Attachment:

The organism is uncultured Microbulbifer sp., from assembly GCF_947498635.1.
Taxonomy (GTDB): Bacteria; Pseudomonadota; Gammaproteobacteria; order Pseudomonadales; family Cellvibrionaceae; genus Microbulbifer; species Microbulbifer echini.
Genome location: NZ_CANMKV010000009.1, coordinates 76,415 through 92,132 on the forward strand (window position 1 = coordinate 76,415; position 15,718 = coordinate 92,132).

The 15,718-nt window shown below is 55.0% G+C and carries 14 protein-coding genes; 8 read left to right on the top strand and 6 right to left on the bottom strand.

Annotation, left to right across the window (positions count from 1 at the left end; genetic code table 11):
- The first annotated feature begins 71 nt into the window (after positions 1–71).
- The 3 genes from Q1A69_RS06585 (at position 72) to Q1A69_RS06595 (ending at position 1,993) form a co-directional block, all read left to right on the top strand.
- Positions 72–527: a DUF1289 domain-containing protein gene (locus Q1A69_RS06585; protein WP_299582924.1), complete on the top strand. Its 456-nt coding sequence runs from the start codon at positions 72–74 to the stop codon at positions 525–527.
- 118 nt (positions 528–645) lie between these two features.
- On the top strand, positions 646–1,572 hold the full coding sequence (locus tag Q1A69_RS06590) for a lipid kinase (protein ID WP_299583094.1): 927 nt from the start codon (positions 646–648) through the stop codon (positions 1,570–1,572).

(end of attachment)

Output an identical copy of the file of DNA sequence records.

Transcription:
The organism is uncultured Microbulbifer sp., from assembly GCF_947498635.1.
Taxonomy (GTDB): Bacteria; Pseudomonadota; Gammaproteobacteria; order Pseudomonadales; family Cellvibrionaceae; genus Microbulbifer; species Microbulbifer echini.
Genome location: NZ_CANMKV010000009.1, coordinates 76,415 through 92,132 on the forward strand (window position 1 = coordinate 76,415; position 15,718 = coordinate 92,132).

The 15,718-nt window shown below is 55.0% G+C and carries 14 protein-coding genes; 8 read left to right on the top strand and 6 right to left on the bottom strand.

Annotation, left to right across the window (positions count from 1 at the left end; genetic code table 11):
- The first annotated feature begins 71 nt into the window (after positions 1–71).
- The 3 genes from Q1A69_RS06585 (at position 72) to Q1A69_RS06595 (ending at position 1,993) form a co-directional block, all read left to right on the top strand.
- Positions 72–527: a DUF1289 domain-containing protein gene (locus Q1A69_RS06585; protein WP_299582924.1), complete on the top strand. Its 456-nt coding sequence runs from the start codon at positions 72–74 to the stop codon at positions 525–527.
- 118 nt (positions 528–645) lie between these two features.
- On the top strand, positions 646–1,572 hold the full coding sequence (locus tag Q1A69_RS06590) for a lipid kinase (protein ID WP_299583094.1): 927 nt from the start codon (positions 646–648) through the stop codon (positions 1,570–1,572).